June 2006 – Exciting Finds
June 2006 – Exciting Finds
Well as usual the site has turned up something totally unexpected! We have been clearing the debris of the hovel as I said in my last diary, because the spoil heap we are soon to move is right next to it.
The first few days were taken up by mattocking tons of daub from the hovel and slate from its roof. Last weekend however, we got down to the narrow passage behind the hovel and the lime ash floor of the hovel and brought back to the finds room a wheelbarrow of mixed pottery from Medieval to Victorian.
Half way through the morning Linnea one of our regulars shouted "look at this!"
We all looked round to see her holding in her hand what looked like a white duck egg.
After the initial shock we realized it was just a ceramic egg. The type farmers put in the nesting boxes of their chickens to encourage them to lay.
Later that morning Dave found an Iron musket ball and an 18th century clay marble and a few bits of an old shoe and more pottery.
It was not till later that the totally unexpected find was excavated. Dave stopped and picked up what at first looked like a flint hand axe. I took it to the pot washing room to clean it and realized it was not flint, but obsidian!
I walked back to the site and said to them it's not flint and all their faces dropped and then I said its Obsidian!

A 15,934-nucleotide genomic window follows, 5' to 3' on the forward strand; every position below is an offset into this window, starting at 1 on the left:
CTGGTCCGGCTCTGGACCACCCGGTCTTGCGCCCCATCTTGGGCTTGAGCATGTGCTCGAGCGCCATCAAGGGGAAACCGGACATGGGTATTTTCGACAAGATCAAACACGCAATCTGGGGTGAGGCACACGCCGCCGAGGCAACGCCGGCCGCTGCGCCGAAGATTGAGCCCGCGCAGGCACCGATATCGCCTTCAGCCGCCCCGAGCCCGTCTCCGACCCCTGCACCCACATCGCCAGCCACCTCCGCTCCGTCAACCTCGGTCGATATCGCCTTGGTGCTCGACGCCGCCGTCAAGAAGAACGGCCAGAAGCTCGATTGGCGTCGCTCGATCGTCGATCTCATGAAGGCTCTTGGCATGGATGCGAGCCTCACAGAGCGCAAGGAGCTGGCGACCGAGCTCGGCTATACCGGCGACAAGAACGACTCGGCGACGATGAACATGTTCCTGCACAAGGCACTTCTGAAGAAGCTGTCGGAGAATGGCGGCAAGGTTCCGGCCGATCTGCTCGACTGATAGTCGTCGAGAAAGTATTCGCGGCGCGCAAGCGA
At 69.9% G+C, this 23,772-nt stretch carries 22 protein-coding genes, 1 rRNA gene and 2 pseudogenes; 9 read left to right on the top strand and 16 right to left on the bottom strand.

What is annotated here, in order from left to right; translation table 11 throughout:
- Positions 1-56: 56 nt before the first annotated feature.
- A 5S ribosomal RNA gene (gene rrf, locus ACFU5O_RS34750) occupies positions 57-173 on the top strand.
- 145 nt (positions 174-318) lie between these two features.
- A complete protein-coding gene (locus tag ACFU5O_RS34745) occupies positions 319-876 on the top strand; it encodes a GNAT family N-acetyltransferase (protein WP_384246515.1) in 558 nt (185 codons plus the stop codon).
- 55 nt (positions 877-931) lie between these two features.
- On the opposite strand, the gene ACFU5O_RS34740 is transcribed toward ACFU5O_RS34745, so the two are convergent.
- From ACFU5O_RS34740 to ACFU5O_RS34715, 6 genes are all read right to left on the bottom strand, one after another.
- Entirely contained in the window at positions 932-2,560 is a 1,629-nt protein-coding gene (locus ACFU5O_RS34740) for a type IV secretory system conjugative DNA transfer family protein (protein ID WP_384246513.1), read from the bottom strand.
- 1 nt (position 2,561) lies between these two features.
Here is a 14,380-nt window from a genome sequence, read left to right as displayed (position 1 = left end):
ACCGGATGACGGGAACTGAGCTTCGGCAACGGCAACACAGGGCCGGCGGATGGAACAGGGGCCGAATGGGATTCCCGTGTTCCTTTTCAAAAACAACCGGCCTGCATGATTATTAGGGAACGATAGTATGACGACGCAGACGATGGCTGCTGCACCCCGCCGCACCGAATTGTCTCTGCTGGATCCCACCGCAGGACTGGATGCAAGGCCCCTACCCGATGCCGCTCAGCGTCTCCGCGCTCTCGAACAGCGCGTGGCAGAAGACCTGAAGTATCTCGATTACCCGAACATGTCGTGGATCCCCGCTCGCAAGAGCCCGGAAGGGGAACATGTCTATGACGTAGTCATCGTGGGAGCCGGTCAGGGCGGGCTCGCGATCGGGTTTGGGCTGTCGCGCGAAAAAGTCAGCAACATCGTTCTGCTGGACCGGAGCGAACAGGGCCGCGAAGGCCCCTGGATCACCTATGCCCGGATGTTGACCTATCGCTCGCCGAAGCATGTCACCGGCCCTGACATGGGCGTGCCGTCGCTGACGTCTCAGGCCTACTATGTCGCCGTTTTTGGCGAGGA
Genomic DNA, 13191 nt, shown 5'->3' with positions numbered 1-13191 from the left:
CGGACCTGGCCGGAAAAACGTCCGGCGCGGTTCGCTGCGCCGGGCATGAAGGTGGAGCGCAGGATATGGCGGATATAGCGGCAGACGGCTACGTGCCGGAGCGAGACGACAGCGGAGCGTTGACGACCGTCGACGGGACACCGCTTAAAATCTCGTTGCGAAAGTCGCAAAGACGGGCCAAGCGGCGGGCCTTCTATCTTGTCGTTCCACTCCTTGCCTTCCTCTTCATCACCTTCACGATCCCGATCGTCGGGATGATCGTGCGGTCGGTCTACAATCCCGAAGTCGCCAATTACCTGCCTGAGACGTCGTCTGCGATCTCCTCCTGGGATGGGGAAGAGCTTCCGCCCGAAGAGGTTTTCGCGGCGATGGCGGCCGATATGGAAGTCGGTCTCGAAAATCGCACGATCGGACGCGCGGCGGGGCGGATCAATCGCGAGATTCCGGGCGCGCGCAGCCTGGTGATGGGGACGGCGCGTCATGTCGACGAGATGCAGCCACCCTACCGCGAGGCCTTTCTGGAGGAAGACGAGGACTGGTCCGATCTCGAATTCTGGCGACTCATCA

They all looked at me in amazement. As far as I know Obsidian hand axes are associated in Britain with the Palaeolithic (old Stone Age) or earlier.
What you have to understand is the mixed context we are dealing with. When the farmer decided to make his new track in the 1950's by moving the rubble of the ruined hovel, he would have initially scraped away a large amount of topsoil around the area he was working in.
Then he would have pushed the rubble of the cottage up against the bank and after there was enough space for his track he would have covered this with the topsoil pile.
He would have had to do this to get the grass to grow on it again quickly. So we can assume that he got this topsoil from was relatively close to the hovel itself.
In those days poor Cornish smallholders would only have a small Massy Ferguson tractor with a bulldozer attachment on it, so he would not have moved it far.
This means that somewhere nearby we could have a Palaeolithic working area or habitation area waiting for us to discover.
We are borrowing some geophysical equipment in the next few weeks so we can do an extensive survey of the area around the hovel and see what turns up.
We have however found other Palaeolithic hand tools on other areas of the Saveock site made out of quartz. So the theory that it was a Palaeolithic site is gaining credibility.